Days after Kenyan President William Ruto hosted Sudan’s Vice President Malik Agar amid efforts to de-escalate the war that has left many civilians dead and others displaced, the Kenyan leader on Friday hosted Yousif Izzat, the special envoy of the leader of RSF, General Mohamed Hamdan Dagalo.
The Rapid Support Forces on Twitter reported on Saturday, that Dagalo’s special envoy gave a detailed report to Ruto regarding the ongoing crisis in Khartoum from their perspective.
“Yousif Izzat gave a full explanation to President William Ruto about the causes of the war and the current situation in the country,”. Tweeted the RSF
The tweet further indicated that the African role in restoring sanity in Sudan was discussed.
The Rapid Support Forces also noted that their “vision is to address the root causes of the war to restore Sudan to the democratic path”, acknowledging the role of public participation in shaping the country’s future, affirming that they fully support the Jeddah talks.
According to Reuters, the talks brokered by Washington and Riyadh have helped reach several ceasefires deals over the past weeks, but residents have continued to report fighting despite the agreements.
President Ruto who has been tasked by a regional bloc, IGAD together with other Heads, to help in reconciling the conflicting groups has previously called out the two generals for the fighting in Khartoum.
He has maintained that the African continent will not recognize any military rule in the troubled nation, arguing that military generals have no business whatsoever in destroying the hard-earned years of developing Sudan and that they will be held accountable.
“The bombing of buildings, hospitals, and infrastructure is unacceptable. Those generals have no business, they have no reason to destroy a country that has been built painstakingly by the people of this continent, by our brothers and sisters in Sudan,” said Ruto last month in Nairobi.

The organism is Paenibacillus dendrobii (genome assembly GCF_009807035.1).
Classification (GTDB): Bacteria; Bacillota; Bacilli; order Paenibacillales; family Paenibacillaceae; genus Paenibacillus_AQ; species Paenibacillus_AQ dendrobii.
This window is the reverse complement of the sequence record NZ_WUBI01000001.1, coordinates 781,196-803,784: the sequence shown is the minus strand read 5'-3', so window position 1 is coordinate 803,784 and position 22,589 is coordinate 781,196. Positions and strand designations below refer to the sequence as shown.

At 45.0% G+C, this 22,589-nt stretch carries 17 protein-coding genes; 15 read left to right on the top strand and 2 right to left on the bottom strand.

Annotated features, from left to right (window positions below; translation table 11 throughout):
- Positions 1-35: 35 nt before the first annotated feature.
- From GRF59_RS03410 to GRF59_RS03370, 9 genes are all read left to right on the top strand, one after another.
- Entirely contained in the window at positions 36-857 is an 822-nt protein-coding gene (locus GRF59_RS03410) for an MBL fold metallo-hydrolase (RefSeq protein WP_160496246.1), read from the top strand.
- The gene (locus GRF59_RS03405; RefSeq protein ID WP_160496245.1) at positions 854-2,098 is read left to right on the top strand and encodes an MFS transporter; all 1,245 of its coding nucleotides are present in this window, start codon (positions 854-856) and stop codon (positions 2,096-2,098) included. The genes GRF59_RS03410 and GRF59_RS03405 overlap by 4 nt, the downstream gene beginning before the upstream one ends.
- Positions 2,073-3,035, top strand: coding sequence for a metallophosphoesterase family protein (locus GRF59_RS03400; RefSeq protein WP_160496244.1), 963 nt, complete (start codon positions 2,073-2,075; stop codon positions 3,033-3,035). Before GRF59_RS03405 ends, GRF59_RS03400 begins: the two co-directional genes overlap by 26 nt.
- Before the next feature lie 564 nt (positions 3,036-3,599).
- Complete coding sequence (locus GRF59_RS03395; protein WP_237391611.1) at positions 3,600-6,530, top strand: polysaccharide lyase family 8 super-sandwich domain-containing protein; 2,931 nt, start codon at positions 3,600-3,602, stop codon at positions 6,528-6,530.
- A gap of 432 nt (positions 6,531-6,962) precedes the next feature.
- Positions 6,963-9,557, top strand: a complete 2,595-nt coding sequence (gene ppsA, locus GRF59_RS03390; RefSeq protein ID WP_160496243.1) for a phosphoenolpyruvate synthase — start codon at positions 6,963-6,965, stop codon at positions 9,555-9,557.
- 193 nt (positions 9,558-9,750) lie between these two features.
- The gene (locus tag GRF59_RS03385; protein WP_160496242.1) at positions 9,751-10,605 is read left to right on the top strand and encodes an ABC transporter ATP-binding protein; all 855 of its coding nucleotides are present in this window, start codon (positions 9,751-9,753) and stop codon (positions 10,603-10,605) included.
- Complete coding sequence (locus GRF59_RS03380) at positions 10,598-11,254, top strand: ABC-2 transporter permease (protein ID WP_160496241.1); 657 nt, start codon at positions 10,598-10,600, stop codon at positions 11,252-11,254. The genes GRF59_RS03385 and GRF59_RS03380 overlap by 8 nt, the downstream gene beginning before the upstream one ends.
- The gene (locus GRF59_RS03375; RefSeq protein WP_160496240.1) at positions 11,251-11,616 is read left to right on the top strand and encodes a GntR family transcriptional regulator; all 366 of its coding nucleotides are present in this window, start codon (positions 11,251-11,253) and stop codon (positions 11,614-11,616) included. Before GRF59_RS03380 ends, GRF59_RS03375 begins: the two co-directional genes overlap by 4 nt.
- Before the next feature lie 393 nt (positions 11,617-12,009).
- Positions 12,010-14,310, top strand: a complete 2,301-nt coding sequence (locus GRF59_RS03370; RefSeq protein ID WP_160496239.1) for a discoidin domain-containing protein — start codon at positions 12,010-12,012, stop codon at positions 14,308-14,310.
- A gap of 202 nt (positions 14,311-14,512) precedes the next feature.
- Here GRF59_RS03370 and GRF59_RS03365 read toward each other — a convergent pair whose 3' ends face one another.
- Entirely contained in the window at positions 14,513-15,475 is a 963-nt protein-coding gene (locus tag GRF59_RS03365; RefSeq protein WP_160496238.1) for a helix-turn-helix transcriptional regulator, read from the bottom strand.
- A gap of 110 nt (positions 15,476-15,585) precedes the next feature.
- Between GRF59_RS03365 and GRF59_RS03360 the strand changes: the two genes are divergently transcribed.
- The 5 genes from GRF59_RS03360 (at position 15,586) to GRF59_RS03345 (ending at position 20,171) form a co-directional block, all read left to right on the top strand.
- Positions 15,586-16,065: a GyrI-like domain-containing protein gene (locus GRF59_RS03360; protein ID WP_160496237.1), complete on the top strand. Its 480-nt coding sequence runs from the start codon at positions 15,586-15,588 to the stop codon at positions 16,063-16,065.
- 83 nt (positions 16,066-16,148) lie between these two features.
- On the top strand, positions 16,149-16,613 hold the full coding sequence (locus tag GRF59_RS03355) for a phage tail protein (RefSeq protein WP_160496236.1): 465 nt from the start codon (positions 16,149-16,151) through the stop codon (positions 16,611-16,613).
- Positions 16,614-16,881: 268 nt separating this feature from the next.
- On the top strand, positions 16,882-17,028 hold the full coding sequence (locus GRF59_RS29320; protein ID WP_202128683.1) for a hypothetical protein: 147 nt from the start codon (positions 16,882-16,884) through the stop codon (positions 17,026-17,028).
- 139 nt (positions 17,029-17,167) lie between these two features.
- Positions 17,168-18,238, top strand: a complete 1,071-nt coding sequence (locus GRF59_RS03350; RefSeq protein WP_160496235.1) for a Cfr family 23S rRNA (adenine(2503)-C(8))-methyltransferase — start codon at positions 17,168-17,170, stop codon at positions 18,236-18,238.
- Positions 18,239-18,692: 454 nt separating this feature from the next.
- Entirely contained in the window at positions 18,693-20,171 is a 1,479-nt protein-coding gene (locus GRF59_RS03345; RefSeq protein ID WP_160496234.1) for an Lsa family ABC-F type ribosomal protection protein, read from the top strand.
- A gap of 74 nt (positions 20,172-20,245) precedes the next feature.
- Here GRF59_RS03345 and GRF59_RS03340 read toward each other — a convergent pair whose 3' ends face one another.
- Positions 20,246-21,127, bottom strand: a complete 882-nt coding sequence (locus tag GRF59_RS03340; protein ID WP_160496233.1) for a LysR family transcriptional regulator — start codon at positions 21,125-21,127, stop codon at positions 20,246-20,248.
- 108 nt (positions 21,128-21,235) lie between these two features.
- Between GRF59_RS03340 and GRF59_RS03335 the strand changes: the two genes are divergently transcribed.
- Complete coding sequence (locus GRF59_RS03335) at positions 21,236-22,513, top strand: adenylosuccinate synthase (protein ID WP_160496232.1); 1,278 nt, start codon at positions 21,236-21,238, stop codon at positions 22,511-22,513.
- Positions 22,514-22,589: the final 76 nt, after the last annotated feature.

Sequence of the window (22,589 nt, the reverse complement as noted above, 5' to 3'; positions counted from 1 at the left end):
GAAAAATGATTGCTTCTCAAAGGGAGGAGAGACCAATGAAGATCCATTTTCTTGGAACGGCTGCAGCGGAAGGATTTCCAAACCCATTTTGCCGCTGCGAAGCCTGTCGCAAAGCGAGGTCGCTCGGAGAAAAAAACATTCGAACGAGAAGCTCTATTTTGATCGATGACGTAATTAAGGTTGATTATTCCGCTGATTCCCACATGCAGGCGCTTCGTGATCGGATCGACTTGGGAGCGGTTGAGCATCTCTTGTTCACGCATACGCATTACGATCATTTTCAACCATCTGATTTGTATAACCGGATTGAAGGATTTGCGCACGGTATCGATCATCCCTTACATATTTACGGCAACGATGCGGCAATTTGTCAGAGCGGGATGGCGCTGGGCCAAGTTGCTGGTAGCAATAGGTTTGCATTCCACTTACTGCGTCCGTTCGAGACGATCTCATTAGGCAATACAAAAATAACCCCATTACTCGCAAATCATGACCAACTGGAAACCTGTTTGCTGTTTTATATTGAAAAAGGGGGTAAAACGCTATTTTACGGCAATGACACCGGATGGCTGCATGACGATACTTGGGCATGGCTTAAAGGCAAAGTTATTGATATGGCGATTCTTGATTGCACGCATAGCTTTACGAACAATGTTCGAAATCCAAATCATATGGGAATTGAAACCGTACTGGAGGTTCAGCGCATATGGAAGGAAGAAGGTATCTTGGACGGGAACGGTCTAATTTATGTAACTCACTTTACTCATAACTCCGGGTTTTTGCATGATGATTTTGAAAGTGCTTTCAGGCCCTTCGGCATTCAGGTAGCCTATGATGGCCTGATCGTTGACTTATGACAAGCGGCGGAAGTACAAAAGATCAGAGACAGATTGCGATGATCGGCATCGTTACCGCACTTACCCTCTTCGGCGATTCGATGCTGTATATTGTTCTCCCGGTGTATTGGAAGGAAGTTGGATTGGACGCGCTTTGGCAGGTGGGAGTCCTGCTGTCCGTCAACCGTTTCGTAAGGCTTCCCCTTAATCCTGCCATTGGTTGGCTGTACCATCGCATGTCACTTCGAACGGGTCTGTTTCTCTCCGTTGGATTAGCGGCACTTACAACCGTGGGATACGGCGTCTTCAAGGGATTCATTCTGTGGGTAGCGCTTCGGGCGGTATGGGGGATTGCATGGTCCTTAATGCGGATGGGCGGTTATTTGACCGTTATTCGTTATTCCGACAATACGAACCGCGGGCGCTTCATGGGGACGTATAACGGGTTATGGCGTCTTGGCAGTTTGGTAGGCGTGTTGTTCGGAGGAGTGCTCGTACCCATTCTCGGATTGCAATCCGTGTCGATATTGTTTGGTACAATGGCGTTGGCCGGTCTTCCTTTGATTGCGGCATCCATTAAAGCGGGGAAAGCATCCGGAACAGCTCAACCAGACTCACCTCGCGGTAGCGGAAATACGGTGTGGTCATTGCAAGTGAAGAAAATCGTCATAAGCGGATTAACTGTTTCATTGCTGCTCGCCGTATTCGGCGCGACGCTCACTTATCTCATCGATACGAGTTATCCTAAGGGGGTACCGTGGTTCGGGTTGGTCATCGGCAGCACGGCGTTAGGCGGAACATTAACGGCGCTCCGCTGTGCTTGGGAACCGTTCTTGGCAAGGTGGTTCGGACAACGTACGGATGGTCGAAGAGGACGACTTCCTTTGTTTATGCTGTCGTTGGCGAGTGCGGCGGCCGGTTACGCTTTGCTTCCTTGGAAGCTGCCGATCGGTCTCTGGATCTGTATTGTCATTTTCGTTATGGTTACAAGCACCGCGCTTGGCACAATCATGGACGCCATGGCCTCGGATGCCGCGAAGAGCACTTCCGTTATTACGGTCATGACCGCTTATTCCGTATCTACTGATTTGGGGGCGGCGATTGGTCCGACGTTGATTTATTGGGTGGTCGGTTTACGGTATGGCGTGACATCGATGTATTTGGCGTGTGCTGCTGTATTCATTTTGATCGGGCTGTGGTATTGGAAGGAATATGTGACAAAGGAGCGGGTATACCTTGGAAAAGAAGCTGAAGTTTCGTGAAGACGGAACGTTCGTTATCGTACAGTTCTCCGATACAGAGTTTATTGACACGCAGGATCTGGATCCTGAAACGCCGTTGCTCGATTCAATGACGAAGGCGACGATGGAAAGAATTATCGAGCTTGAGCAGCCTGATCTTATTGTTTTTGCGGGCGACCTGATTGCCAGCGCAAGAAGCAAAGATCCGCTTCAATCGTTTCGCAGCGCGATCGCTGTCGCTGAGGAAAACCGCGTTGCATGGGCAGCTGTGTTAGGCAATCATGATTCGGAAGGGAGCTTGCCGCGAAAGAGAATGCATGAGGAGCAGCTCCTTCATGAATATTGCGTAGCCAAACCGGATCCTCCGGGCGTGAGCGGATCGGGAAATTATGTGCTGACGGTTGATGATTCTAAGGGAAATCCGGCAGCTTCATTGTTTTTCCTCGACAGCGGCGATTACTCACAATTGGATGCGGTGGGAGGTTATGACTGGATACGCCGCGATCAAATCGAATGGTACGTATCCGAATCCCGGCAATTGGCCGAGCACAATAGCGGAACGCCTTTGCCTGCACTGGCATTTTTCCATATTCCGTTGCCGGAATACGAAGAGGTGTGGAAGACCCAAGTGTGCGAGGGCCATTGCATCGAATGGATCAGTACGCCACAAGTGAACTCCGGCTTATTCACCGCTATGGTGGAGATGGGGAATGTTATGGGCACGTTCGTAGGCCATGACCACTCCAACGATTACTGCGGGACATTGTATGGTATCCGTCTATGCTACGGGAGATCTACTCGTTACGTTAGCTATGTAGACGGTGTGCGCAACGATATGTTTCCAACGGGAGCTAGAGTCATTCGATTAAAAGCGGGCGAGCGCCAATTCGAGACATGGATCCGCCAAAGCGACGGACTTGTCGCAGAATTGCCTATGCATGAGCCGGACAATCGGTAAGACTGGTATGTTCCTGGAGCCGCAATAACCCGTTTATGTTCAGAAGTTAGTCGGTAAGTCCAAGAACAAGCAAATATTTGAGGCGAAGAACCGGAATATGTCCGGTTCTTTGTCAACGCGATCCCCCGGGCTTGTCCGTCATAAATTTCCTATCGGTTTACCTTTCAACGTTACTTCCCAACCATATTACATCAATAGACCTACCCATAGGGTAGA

President Ruto further noted that there is no concrete reason for the fighting as the matters both camps are agitating for can be resolved through dialogue.
He said Kenya is committed to stopping the continent from sliding into military rule, an era, he said, belongs to the past.
The conflict that broke out a month ago has killed hundreds of people, sent more than 200,000 into neighboring states, displaced another 70,000 inside the country, and risks drawing in outside powers and destabilizing the region.
Rights groups have warned of a humanitarian catastrophe if the conflict continues.
The United States has already imposed the first sanctions related to the conflict in Sudan, warning it will hold accountable all those undermining peace.
The sanctions target two firms associated with the Sudanese Armed Forces and two others linked to the paramilitary Rapid Support Forces.
The White House also said it was imposing visa restrictions “against actors who are perpetuating the violence”, but did not name them.
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